Limoges feeds French nostalgia with a feast of organ meat

While the French may be renowned for their refined culinary tastes, they have another side. It was on full display this month in this city in central France known for its expensive porcelain but with another side of its own.

Limoges is also a city of butchers, and their annual festival, La Frairie des Petits Ventres, or The Brotherhood of Small Bellies, is a celebration of what Christine Travers delicately terms “products that we could never find in supermarkets.”

The festival was created with the idea of building interest in the meat products consumed by peasants in much older days. One local favorite is the Amourettes — literally, “the fling” — a dish of sheep testicles cooked in garlic, parsley and port.

Mrs. Travers had just finished a blood sausage sandwich and a piece of chestnut pie, and after washing it down with some cider, confided a closely held secret: it is the sheep testicles that draw her most of all.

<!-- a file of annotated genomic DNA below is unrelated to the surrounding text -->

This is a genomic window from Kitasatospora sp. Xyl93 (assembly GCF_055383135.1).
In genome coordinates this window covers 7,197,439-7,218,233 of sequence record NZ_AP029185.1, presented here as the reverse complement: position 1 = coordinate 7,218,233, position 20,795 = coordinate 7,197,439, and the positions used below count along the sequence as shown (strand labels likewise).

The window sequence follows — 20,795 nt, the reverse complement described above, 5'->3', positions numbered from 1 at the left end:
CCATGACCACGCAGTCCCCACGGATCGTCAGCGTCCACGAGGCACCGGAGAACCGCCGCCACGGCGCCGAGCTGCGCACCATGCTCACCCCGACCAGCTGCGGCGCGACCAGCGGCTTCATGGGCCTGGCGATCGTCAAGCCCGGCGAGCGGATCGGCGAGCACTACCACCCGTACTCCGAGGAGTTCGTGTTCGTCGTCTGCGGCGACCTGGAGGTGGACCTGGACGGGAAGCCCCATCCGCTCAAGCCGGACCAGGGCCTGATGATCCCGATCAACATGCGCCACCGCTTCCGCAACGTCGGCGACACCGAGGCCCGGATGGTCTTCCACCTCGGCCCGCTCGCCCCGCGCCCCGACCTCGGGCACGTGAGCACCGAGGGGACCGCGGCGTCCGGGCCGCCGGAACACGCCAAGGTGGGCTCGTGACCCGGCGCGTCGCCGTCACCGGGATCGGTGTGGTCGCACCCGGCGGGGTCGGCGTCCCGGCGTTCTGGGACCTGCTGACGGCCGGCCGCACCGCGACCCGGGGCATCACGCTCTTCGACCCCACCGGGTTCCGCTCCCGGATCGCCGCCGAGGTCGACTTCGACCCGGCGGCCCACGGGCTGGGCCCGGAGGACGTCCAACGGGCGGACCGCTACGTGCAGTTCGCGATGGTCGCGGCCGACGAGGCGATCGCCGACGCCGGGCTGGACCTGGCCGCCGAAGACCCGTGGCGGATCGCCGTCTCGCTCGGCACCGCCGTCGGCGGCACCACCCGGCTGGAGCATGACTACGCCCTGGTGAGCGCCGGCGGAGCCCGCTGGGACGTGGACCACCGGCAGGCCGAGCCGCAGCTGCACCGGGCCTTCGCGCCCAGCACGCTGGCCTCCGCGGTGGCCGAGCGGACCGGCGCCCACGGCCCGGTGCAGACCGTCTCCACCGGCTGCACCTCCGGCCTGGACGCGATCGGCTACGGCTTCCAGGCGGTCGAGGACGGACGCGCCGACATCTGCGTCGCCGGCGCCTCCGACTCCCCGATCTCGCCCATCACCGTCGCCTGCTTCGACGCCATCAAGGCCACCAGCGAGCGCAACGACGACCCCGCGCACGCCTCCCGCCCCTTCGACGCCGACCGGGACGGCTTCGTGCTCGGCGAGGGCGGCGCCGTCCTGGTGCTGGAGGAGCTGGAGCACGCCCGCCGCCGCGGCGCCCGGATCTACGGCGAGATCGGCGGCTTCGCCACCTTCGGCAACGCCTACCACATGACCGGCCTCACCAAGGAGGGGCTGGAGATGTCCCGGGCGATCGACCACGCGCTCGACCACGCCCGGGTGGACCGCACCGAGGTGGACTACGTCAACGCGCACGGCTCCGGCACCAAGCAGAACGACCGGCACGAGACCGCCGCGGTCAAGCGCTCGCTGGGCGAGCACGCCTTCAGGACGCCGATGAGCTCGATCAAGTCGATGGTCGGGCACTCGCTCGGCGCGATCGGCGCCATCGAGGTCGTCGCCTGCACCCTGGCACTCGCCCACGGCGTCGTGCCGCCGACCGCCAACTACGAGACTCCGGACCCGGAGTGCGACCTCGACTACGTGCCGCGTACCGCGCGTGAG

“It melts in your mouth, and tastes like lamb sweetbread,” she said, as she made her way though a crowd of ecstatic seekers after delicacies prepared from tripe, lamb testicles, and the organs of lamb, veal and pigs.

The one-day festival starts in the morning with an open-air market, and closes in the evening with a religious procession. It is the excellence of the tripe that attracts hundreds of food lovers to the narrow Rue de la Boucherie, or butcher’s street, a picturesque medieval lane lined with half-timbered houses…

The Frairie des Petits Ventres was created in 1973 by Renaissance du Vieux Limoges, an association of preservationists and butchers who came together successfully to fight plans to demolish the old city center.

The butchers showed their commitment, they said, by putting up stalls outside their shops to sell cooked innards and local specialties. The Frairie des Petits Ventres quickly became a local institution.

Eating everything but the breath expelled at slaughter is a tradition born of economics. Only societies with abundance – or rather ruled by those with access to abundance – begin to forget utilization of every bit of consumables.

And though I have noted in other posts my dislike for blood sausage, I enjoy a few family recipes for heart, tongue and, of course, haggis.

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